Using Technology to Break ParadigmsWed, 11/01/2017 - 14:24
Mexico’s tourism sector is booming and the number of visitors from North America is growing every year. But many of these visitors prefer to swim in swimming pools, rather than in the sea, according to Jean Pierre Juanchich, Country Manager Mexico of Crystal Lagoons. This is just one of the reasons why the company saw such potential for its product in Mexico.
“We use our technology and artificial lagoons as an amenity that has the power to transform the value of an unwanted property,” he says. “Our crystal lagoons allow hotels in the area to meet these demands in a low cost, sustainable way.” The company’s technology requires the lagoons are filled only once because they are highly water-retentive, even in hot areas. The lagoons use 30 times less water than a golf course and 50 percent less water than a green space. In this way, it can be far more economical for hotels to install a lagoon than a swimming pool.
Crystal Lagoons was founded in 2008 as a solution to a property in Chile that was close to the sea, but bad weather conditions and rough waters made it dangerous to swim in. The company’s, Fernando Fischmann, decided to bring the feeling of idyllic beach life to Chile by building an artificial lagoon to the property. But as the lagoon quickly became dirty and full of bacteria in less than a week, he decided to develop new technology. Now, the lagoon is crystal clear, has increased housing demand in the area and won a Guinness World Record for “World’s Largest Crystalline Lagoon.” In Mexico, it is not just the typical beach resorts that Juanchich sees potential in. Growth in the Bajio region has also attracted the company’s attention. “Queretaro has a strong market and we are working in the area with a project that is expected to become one of the most emblematic in the country,” he says. “It is still under approval but it will involve everything from hotels and offices to a commercial center.”
When it comes to sectors, Crystal Lagoons does not prioritize a specific one. Rather, it always strives to identify areas where it can improve the quality of life, says Juanchich. Crystal Lagoons covers every segment from luxury developments to middle and low-income housing. It is also involved in primary and secondary housing projects and hotels. The company is currently collaborating with a hotel development that consists of 1,800 rooms. It also has a project in Cabo San Lucas that has one of the best golf courses in the world. “We greatly augmented the value of the location with our technology because it is not close to the beach,” Juanchich explains. “It also transformed a male dominated activity – golf – into a family activity by offering a safe place where the entire family can have fun and enjoy recreational sports.” This is essentially Crystal Lagoons’ mandate: to collaborate with developers and construction companies to increase the value of their projects with its technology. “Strategic alliances are important to us and we will continue to increase our presence in the market through these relationships,” says Juanchich. The company recently signed a contract to install a lagoon in the Wynn Las Vegas hotel, making it the first hotel to establish a beach in the area. It is one of the ways Crystal Lagoons is innovating and generating increased demand for its product.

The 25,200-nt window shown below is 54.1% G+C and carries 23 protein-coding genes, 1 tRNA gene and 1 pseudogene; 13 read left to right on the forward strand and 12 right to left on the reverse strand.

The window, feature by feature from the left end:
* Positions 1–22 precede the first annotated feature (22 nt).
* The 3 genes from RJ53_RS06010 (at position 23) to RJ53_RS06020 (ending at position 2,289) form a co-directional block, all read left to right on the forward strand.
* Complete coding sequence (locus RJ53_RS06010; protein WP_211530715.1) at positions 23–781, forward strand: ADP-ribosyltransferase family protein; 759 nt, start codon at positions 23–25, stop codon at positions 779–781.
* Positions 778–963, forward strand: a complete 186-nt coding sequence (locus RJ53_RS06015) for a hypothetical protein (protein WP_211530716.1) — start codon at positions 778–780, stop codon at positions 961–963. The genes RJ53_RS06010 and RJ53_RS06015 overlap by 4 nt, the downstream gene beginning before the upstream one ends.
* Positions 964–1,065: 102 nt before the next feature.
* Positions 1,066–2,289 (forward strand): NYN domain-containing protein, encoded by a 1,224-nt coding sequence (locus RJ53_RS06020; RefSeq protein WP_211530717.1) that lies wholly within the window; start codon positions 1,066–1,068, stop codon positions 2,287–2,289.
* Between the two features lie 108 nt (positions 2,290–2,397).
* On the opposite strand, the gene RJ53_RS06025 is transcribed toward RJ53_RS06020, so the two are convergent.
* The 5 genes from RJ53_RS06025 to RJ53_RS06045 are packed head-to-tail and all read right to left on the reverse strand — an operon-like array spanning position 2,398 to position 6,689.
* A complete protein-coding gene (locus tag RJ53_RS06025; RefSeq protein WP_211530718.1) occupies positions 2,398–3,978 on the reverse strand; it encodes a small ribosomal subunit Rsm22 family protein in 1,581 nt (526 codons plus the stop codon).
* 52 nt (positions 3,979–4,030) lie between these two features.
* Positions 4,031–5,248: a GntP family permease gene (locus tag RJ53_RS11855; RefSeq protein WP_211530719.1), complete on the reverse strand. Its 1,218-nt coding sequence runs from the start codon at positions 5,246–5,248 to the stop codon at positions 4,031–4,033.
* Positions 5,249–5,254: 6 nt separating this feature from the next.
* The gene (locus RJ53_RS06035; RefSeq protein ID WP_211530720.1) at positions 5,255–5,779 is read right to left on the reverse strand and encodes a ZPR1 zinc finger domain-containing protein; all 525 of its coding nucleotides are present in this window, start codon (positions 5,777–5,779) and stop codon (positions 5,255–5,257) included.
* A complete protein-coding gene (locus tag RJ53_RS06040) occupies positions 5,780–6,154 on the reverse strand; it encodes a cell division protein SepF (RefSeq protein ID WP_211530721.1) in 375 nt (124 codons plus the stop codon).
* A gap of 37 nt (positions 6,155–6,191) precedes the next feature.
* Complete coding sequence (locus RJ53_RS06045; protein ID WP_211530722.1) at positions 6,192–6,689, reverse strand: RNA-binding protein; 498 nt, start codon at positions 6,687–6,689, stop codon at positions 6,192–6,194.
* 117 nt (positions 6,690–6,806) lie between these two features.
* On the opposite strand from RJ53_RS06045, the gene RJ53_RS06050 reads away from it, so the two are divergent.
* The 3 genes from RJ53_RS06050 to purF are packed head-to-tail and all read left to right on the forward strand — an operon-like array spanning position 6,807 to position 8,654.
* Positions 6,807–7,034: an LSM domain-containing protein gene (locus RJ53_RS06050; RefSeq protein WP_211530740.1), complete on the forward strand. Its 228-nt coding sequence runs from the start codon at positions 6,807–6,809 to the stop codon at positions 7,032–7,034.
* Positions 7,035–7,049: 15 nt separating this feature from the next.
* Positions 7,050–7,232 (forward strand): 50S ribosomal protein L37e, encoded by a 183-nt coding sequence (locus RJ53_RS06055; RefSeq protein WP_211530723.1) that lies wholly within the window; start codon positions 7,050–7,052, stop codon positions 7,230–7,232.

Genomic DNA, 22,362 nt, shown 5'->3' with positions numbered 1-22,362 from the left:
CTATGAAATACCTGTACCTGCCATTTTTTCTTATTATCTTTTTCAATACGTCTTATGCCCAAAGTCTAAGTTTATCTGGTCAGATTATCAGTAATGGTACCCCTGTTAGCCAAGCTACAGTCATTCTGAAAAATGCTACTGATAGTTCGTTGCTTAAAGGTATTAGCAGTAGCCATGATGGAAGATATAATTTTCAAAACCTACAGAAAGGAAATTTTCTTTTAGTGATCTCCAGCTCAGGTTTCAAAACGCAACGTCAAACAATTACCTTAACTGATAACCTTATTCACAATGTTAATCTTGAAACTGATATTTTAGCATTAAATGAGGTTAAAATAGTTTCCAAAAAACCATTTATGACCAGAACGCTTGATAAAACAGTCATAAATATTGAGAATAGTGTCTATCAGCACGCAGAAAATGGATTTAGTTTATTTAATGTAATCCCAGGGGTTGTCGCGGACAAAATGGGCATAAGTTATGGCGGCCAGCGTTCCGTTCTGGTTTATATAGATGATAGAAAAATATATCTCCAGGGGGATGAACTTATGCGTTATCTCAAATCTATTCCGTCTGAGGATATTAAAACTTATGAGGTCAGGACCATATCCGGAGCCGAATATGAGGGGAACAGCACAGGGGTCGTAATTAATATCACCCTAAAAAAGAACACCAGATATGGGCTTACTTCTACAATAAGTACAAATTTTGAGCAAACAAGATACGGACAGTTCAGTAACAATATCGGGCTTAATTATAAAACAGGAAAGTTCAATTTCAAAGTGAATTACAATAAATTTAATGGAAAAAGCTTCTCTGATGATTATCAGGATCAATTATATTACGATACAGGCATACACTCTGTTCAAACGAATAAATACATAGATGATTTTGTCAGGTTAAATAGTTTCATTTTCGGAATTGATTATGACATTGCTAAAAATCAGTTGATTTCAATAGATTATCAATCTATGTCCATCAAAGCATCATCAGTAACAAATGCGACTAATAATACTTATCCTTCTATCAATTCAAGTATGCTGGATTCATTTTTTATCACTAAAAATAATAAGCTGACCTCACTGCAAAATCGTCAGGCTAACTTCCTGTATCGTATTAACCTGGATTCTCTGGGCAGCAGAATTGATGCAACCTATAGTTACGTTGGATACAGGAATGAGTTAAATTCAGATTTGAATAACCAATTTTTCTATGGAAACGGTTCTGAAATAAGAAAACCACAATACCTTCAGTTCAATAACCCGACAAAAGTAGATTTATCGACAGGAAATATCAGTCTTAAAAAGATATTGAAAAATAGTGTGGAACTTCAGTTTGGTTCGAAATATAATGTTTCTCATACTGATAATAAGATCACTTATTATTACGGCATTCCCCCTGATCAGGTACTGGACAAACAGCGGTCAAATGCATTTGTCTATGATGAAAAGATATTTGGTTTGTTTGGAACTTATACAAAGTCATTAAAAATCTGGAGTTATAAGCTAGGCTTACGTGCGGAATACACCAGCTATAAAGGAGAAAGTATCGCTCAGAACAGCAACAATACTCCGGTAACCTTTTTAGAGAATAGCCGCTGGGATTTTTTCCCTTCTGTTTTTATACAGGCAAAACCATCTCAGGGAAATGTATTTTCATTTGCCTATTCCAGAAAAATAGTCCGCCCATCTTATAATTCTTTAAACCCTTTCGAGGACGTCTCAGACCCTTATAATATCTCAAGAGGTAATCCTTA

Juanchich believes in creating a world full of water where everyone can enjoy the resource in a sustainable manner. And even with Mexico’s water shortage issues, Crystal Lagoons is able to innovate to provide sustainable products. “When it comes to our source of water, we analyze the location to identify the nearest and most sustainable option,” Juanchich explains. “We recently finished a project in Sharm El Sheikh, Egypt, which is essentially a desert location. We managed to install a 12.5Ha lagoon that is being used as a reverse osmosis plant for the surrounding community. It significantly improved the quality of life for its residents.”
And Crystal Lagoons is not only relevant to the tourism sector, it can also offer industrial solutions. Mining companies use its water-cooling technology to reduce their consumption and minimize contamination. Previously, they would collect cool water from the ocean and return it at a warmer temperature, causing contamination. They can install a lagoon to collect cool water and use its technology to return water at the same temperature. “It is an inexpensive way to reduce energy consumption and environmental impact,” he says.